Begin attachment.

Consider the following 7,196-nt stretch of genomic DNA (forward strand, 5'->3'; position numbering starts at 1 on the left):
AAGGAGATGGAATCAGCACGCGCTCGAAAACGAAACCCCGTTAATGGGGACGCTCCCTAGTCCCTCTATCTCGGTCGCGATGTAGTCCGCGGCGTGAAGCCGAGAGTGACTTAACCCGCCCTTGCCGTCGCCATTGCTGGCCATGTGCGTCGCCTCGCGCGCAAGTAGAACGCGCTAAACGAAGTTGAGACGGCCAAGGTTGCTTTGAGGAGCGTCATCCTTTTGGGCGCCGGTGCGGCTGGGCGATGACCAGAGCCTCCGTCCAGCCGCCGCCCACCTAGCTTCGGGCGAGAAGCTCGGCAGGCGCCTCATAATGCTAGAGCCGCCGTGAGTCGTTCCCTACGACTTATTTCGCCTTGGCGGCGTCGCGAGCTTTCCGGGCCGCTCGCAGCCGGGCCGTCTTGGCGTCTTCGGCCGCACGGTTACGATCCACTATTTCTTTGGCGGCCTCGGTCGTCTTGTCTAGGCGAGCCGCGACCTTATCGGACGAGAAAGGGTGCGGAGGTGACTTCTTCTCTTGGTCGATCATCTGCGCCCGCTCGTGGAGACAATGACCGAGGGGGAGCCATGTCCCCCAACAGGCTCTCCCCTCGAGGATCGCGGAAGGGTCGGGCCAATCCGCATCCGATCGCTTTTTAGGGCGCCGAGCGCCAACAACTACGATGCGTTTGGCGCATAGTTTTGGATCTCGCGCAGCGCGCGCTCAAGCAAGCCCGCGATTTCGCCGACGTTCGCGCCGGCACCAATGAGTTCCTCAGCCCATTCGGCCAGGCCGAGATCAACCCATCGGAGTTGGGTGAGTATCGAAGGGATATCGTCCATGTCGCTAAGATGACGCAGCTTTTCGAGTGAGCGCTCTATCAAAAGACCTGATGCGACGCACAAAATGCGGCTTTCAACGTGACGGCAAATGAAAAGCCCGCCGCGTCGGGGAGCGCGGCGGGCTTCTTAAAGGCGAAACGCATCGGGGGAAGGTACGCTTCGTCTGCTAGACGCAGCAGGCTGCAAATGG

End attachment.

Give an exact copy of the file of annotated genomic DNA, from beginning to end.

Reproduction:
Consider the following 7,196-nt stretch of genomic DNA (forward strand, 5'->3'; position numbering starts at 1 on the left):
AAGGAGATGGAATCAGCACGCGCTCGAAAACGAAACCCCGTTAATGGGGACGCTCCCTAGTCCCTCTATCTCGGTCGCGATGTAGTCCGCGGCGTGAAGCCGAGAGTGACTTAACCCGCCCTTGCCGTCGCCATTGCTGGCCATGTGCGTCGCCTCGCGCGCAAGTAGAACGCGCTAAACGAAGTTGAGACGGCCAAGGTTGCTTTGAGGAGCGTCATCCTTTTGGGCGCCGGTGCGGCTGGGCGATGACCAGAGCCTCCGTCCAGCCGCCGCCCACCTAGCTTCGGGCGAGAAGCTCGGCAGGCGCCTCATAATGCTAGAGCCGCCGTGAGTCGTTCCCTACGACTTATTTCGCCTTGGCGGCGTCGCGAGCTTTCCGGGCCGCTCGCAGCCGGGCCGTCTTGGCGTCTTCGGCCGCACGGTTACGATCCACTATTTCTTTGGCGGCCTCGGTCGTCTTGTCTAGGCGAGCCGCGACCTTATCGGACGAGAAAGGGTGCGGAGGTGACTTCTTCTCTTGGTCGATCATCTGCGCCCGCTCGTGGAGACAATGACCGAGGGGGAGCCATGTCCCCCAACAGGCTCTCCCCTCGAGGATCGCGGAAGGGTCGGGCCAATCCGCATCCGATCGCTTTTTAGGGCGCCGAGCGCCAACAACTACGATGCGTTTGGCGCATAGTTTTGGATCTCGCGCAGCGCGCGCTCAAGCAAGCCCGCGATTTCGCCGACGTTCGCGCCGGCACCAATGAGTTCCTCAGCCCATTCGGCCAGGCCGAGATCAACCCATCGGAGTTGGGTGAGTATCGAAGGGATATCGTCCATGTCGCTAAGATGACGCAGCTTTTCGAGTGAGCGCTCTATCAAAAGACCTGATGCGACGCACAAAATGCGGCTTTCAACGTGACGGCAAATGAAAAGCCCGCCGCGTCGGGGAGCGCGGCGGGCTTCTTAAAGGCGAAACGCATCGGGGGAAGGTACGCTTCGTCTGCTAGACGCAGCAGGCTGCAAATGG